Last month, I was fortunate enough to lead the Roasters Guild Origin Trip to Peru on behalf of the RG Executive Council. Our trip began in Lima where we were invited to participate at the ExpoCafe 2014, which gathered almost 5,000 people together, comprised of farmers, fertilizer suppliers, and processing equipment manufacturers. We had the chance to be a part of some round table discussions on the current situation of famers and the need to access direct markets. These meetings were intended to be “negotiation tables,” but we decided to make them discussions to get a better sense of the struggles farmers are faced with and learn about the realities of growing coffee in Peru.
Later in the day, myself, Jonathan LeRoy Meadows of Cultivar Coffee, Mary Tellie of Electric City Roasting, and Jeff Taylor of PT’s Coffee were part of a panel discussion talking about the roll that Peru can play as a specialty coffee grower, and there is great potential for this through becoming the Portrait Country at upcoming Specialty Coffee Association of America (SCAA) Exposition in Seattle, WA. Mary, fellow Roasters Guild Executive Council member, and I, as representatives of SCAA and the Roasters Guild, gave a presentation about the SCAA, Roasters Guild and Barista Guild. We talked about the educational and certificate programs that are offered through these organizations, and the importance for Peru farmers, roasters, cafe owners and exporters to be part of this community.
The next destination on our trip was the northern town of Chiclayo, a town near the Port of Eten. That morning, just after our in-country flight landed at 11:00am, we took a seven-hour trip to the northeast town of San Ignacio, which is home to some of the best coffee regions of northern Peru. The morning was full of visits to small cooperatives and different farm owners that gratefully toured their farms with us. A common view on every farm was the recent change to the Catimor variety, from the very first to the very last farm that we visited. Also, every farm that we went in Peru was Organic and was participating in the Fair Trade program, and they were all part of cooperatives, which showed how committed they are among themselves.
The next morning also included other cooperatives and one more farm visit, which included a small tourist project from a small four-acre farmer who had his small pulper, fermentation tank, raised bed, and housing all very neat and even selling roasted coffee for his visits. It was really very shocking for us to see all the effort that this farmer was putting into his great coffee, and then seeing his harvest being blended with everyone else’s at the mill we went to right after.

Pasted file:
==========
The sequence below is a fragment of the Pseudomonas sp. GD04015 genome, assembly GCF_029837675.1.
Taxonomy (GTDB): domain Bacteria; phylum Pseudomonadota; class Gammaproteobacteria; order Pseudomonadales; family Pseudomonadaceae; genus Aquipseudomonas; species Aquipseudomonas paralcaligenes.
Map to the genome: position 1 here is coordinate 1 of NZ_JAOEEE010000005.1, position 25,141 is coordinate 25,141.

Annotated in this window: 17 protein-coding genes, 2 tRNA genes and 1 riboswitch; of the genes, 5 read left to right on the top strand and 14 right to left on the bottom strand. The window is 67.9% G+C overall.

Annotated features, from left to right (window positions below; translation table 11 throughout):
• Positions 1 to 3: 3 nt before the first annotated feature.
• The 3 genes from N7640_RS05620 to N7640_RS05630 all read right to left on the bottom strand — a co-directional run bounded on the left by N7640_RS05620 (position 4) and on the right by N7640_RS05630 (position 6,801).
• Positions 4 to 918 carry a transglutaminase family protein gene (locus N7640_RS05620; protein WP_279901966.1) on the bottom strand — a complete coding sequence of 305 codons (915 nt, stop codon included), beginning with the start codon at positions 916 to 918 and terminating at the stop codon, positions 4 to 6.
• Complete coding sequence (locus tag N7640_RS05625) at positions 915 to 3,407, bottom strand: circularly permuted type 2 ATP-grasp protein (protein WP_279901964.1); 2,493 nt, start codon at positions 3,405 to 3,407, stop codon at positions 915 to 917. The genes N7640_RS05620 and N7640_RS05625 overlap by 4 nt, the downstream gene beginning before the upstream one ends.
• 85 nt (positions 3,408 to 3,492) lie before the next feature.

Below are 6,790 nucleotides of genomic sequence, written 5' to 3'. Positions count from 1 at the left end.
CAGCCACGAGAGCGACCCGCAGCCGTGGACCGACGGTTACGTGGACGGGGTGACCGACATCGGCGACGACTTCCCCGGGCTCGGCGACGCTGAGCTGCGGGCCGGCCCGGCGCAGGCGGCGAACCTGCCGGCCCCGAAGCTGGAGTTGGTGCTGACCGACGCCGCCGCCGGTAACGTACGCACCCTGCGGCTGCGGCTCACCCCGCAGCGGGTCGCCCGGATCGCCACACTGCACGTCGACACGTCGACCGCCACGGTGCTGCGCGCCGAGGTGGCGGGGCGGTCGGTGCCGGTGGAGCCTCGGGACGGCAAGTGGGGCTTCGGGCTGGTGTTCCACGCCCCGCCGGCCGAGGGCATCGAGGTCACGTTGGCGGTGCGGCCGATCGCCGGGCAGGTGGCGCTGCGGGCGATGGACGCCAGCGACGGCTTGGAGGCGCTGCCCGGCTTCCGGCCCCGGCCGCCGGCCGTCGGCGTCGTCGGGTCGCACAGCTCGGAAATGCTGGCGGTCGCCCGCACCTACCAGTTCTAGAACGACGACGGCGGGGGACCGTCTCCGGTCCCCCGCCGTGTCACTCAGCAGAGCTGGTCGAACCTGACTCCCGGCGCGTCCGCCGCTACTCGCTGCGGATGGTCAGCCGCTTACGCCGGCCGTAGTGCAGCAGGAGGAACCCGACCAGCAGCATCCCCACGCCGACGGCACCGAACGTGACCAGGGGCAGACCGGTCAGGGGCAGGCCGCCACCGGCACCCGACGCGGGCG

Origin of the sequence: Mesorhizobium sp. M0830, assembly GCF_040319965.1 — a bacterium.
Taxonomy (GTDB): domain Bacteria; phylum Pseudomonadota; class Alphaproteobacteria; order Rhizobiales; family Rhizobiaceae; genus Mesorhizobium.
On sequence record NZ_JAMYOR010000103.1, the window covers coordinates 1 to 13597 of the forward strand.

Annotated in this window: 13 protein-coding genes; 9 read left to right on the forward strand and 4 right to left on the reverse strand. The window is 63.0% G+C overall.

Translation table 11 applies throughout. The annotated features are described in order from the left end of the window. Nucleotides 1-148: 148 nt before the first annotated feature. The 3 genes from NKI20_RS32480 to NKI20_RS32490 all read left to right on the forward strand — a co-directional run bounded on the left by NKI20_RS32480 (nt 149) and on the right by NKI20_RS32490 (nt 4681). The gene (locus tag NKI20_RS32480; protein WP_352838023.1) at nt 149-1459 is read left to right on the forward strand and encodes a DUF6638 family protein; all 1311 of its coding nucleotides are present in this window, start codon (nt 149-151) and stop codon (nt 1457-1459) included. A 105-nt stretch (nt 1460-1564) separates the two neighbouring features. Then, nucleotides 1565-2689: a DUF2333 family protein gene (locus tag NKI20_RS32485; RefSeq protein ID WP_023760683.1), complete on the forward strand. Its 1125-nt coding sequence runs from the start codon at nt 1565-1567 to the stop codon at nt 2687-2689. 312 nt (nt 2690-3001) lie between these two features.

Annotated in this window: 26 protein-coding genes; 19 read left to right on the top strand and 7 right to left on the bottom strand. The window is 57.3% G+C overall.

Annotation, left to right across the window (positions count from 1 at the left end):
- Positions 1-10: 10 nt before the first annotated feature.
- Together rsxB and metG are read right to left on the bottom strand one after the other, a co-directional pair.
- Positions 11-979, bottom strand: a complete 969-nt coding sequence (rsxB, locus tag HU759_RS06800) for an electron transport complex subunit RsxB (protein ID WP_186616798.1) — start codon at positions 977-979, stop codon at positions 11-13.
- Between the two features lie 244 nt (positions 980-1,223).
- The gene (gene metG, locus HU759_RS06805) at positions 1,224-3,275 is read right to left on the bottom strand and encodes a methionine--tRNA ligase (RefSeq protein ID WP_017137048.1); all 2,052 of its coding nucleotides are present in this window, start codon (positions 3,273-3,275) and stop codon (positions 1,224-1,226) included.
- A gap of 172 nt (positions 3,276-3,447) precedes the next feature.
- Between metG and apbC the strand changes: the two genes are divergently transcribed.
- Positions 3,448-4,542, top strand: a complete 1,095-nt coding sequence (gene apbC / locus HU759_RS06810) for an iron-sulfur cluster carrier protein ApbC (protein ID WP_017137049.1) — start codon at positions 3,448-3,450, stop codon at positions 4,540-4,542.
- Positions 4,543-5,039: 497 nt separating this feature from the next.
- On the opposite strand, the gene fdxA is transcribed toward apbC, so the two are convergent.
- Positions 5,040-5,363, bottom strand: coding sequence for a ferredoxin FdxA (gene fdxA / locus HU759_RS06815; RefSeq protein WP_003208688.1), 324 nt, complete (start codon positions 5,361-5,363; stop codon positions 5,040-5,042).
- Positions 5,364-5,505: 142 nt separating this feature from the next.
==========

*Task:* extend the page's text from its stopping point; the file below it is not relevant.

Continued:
That afternoon we headed southeast to the city of Jaen, surrounded by beautiful mountains in the middle of the Cajamarca Region. Visits included only co-op processing stations within the city. At this point, we noticed that Jaen is a big collection center for cooperatives, except for one or two big mills that do dry milling. Most of the farmers and co-ops from all the surrounding coffee regions bring their parchment, either to finish drying or just to warehouse so that they can use their truck to move coffee and get a full load for the six to seven hour ride to Chiclayo, where most of those coffees are hulled to export. Many cuppings and presentations followed the next day as well, but still no sign of hulling stations.
The last day in Jaen included a visit to a beautiful farm up on the top of the mountain range with a nice, brand-new depulping station, very good farming practices, and excellent understanding of quality by the farmer. It was at this farm where most of us were relieved to finally see some specialty coffee that was being depulped and kept separate; we were eager to go to the dry mill the next day, which processes the parchment for export. We started off the day by cupping the coffees. And there it was: great coffee. The time came for the mill visit and there we saw it again: bulk coffee. This farm’s coffee had been blended with the rest of the coffees from that region; in fact, we were at the second biggest dry mill of Peru.
Headed back to Chiclayo for the last day of our trip, we saw many trucks full of coffee along the highway on their way to get hulled. Our visit included three dry mill operations, where first we cupped coffees and toured mills; one of the visits was to the biggest exporter in Peru.
This trip allowed us to see everything from farming, depulping, drying, warehousing, hulling, export, lots of cupping, and we were even able to visit some cafes. All in all, it was a great trip to see the reality of a coffee country. I really appreciate the opportunity the SCAA and RG gave me to lead this trip and our hosts did an incredible job leading this group. We had an awesome time and all of us learned so much from each other, but most importantly we learned so much from this beautiful origin. Peru was incredible.
To read a trip report from Jonathan LeRoy Meadows of Cultivar Coffee, be sure to pick up the latest issue of Roast Magazine and read the Roasters Guild regular column, The Flamekeeper.
EMILIO LOPEZ DIAZ is a sixth generation coffee producer in El Salvador. He is experienced as a grower, managing two plantations, Ayutepeque and El Manzano. He is a miller/exporter and roaster, founding Cuatro M, Single Origin Coffees and Topeca Coffee in 2001. He has been a member of the roasters guild since 2002, and was recently elected to the Roasters Guild Executive Council. He is heavily involved in researching the variables of coffee production, and their effects on the final cup, titled the El Manzano Project. He is eager to continue these efforts, to better contribute to the roasting community.